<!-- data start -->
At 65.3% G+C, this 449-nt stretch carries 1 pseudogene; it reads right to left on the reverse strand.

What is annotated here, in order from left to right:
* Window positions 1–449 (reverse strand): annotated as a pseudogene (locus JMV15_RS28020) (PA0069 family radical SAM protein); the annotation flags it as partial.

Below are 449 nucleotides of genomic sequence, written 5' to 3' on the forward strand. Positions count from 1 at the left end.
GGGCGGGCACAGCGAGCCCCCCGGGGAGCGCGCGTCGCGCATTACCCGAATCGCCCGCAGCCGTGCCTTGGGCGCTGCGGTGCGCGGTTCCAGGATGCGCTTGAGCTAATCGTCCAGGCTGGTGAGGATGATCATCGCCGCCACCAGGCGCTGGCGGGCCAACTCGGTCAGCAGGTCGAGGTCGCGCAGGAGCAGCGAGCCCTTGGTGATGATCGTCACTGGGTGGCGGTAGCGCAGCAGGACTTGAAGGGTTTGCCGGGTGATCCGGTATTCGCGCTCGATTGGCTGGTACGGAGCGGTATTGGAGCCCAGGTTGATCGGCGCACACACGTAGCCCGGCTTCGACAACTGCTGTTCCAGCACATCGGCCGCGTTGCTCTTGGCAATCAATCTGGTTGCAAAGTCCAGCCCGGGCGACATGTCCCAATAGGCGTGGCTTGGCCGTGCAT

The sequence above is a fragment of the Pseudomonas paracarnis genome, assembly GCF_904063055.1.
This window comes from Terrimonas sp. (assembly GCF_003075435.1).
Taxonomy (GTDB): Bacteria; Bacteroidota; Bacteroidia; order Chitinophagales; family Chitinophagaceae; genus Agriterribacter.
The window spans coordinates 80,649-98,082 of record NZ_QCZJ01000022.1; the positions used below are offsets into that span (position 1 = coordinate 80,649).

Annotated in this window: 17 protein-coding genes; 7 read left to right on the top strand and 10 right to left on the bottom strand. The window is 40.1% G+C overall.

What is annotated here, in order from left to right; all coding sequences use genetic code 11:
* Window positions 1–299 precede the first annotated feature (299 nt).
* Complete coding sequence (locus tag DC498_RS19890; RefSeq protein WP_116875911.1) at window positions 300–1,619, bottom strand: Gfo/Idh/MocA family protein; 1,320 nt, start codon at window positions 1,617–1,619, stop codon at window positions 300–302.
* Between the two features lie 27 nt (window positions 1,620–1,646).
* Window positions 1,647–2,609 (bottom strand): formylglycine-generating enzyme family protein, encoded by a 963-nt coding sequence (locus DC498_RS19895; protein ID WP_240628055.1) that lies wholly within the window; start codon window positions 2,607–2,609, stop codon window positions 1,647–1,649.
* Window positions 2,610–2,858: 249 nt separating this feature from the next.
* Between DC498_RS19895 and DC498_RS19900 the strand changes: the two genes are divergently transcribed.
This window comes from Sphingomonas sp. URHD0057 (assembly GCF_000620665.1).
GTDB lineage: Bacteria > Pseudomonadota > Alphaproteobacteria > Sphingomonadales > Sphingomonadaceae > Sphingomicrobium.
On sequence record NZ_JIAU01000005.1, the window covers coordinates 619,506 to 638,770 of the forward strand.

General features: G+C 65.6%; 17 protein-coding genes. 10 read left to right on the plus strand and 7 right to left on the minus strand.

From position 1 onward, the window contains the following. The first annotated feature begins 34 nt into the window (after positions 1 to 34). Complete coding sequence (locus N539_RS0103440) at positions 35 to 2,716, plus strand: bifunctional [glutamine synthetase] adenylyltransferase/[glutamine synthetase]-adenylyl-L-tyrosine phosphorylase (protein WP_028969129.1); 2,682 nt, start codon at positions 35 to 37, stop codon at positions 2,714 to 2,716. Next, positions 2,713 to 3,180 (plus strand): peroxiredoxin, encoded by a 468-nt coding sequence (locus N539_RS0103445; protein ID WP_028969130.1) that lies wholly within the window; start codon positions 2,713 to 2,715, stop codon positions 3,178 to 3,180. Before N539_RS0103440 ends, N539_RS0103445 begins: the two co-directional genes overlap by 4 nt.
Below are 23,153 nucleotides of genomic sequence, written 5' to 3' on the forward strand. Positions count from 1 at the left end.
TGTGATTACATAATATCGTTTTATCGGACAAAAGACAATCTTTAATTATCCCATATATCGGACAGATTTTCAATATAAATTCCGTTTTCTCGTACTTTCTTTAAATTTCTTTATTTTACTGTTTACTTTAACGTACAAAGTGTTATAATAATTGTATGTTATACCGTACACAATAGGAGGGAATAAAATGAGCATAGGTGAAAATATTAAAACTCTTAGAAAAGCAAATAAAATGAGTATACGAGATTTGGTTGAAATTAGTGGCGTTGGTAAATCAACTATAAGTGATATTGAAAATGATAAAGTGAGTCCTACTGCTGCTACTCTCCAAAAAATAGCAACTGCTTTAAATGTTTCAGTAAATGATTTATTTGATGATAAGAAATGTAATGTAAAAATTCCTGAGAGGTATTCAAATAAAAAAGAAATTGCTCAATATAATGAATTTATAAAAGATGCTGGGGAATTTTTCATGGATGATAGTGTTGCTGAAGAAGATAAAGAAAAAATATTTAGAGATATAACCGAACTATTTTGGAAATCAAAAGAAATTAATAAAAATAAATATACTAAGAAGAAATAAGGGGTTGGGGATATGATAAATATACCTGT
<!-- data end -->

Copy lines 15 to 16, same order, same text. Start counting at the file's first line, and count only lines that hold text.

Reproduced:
* Window positions 1,647–2,609 (bottom strand): formylglycine-generating enzyme family protein, encoded by a 963-nt coding sequence (locus DC498_RS19895; protein ID WP_240628055.1) that lies wholly within the window; start codon window positions 2,607–2,609, stop codon window positions 1,647–1,649.
* Window positions 2,610–2,858: 249 nt separating this feature from the next.